In the season finale of the third season of "Homeland," Carrie Mathison, the bipolar CIA agent played by Claire Danes, is appointed as the Istanbul bureau chief to oversee the agency’s covert Iranian operation—the result of a season-long effort to place a double agent in the upper echelons of Iranian intelligence.
America's least-favorite city is television's favorite backdrop.
Homeland's plot may have jumped the shark this season. But its portrayal of Washington jumped the shark a long time ago.
It’s as hard to keep a longform television narrative going as it is to raise a child. Sometimes shorter forms are tempting, with old-hat conventions like climax and closure. But these longform series now have a pressing ambition to be as good as the best modern novels. That raises an awkward question: Are we watching the predicament of the characters, or the cornered rat antics of the writers?
How the worst job in Washington became television's favorite role
If Joe Biden really wants to get the most out of his time as vice president, he should sign a development deal instead of forming an exploratory committee. On television, the Naval Observatory is the hottest real estate since Melrose Place—far more popular, even, than that mansion over on Pennsylvania Avenue.
In their conversation about Episode 3 of Homeland, New Republic Senior Editor Isaac Chotiner and former CIA man Robert Baer discuss the way the Agency exerts psychological control over its agents, and whether the show is becoming more like "Breaking Bad."Isaac Chotiner: Did you notice that this episode had a lot of spy-movie clichés? The first was the guy waking up in bed not knowing where he is. I suppose I should ask whether that has ever happened to you.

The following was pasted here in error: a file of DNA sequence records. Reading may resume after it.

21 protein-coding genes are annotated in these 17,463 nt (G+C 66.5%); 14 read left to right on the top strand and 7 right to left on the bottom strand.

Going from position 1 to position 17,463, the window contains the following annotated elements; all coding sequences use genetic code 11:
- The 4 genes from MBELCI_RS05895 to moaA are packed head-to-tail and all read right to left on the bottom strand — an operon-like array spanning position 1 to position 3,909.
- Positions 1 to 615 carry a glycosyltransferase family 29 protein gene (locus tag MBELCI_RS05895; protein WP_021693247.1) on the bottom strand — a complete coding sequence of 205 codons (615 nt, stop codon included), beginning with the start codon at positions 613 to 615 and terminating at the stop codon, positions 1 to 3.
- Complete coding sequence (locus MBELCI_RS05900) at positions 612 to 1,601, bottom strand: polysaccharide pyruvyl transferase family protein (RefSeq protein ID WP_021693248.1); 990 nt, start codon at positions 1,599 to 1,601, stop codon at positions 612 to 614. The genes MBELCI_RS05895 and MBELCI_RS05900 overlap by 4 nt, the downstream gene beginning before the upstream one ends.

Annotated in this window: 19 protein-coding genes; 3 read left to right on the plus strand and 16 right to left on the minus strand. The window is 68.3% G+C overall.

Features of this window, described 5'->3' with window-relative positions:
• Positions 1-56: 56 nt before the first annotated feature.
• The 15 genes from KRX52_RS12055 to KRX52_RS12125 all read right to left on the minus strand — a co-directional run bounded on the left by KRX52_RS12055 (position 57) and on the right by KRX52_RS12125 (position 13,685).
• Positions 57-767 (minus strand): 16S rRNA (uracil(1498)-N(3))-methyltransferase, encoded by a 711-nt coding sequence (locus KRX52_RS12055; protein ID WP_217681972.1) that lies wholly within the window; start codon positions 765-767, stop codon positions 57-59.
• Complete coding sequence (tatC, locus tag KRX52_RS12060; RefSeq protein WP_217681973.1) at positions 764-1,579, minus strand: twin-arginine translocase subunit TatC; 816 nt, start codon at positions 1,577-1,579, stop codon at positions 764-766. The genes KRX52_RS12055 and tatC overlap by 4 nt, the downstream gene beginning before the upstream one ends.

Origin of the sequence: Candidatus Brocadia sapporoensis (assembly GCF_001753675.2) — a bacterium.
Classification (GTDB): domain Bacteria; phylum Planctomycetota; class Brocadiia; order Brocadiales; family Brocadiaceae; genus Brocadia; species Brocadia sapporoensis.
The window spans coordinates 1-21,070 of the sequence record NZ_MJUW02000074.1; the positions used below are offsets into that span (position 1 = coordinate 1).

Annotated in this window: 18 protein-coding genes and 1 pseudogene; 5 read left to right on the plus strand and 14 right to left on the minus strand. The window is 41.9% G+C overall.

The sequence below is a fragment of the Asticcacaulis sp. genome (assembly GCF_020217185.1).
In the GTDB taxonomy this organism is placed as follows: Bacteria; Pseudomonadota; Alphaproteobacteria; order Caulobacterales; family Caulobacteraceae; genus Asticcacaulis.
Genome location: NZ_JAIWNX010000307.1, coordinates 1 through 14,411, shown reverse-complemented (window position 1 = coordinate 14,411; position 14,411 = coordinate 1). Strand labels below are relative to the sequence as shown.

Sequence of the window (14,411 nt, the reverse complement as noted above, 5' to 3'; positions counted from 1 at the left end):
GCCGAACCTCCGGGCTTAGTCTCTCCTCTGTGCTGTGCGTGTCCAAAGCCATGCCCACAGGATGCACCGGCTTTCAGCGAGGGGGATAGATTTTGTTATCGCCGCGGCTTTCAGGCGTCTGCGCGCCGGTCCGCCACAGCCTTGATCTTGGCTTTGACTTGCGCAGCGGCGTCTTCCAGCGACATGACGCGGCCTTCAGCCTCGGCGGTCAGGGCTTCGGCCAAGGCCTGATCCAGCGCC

CIA directors don’t have time to roll up their sleeves and walk around the building says our Homeland expert, former CIA Agent Robert Baer.
Robert Baer is a former CIA case officer who served everywhere from Iraq to the former Soviet Union. (The 2005 film Syriana, starring George Clooney, was an adaptation of several of his books about the intelligence world.) Who better, then, to discuss Season 3 of “Homeland,” which premiered last night on Showtime? Every Monday, Baer and New Republic Senior Editor Isaac Chotiner will chat about the previous night’s episode. The conversations contain spoilers.
The TV poster has evolved from marketing tool into artistic enterprise.
Assessing a decade of surveillance television
If the details of the NSA scandal have seemed eerily familiar, perhaps it’s because TV drama has been playing out similar scenarios for years. The past decade has seen a flood of national-security related TV shows that refract our anxieties du jour and offer different spins on the hazards of big data and the assorted ways we justify privacy invasion in the name of national security. In recent years technology has morphed from a snazzy instrument in the game of taking out enemies, as it was in most Cold-War-era spy shows, into a threat in and of itself. Elsewhere, PRISM-esque technology serves as a deus ex machina, a quick and justified way to solve crimes and thwart terrorism. If you want to fuel your paranoia about the national security apparatus, here’s what to watch—and how they stack up against the real thing.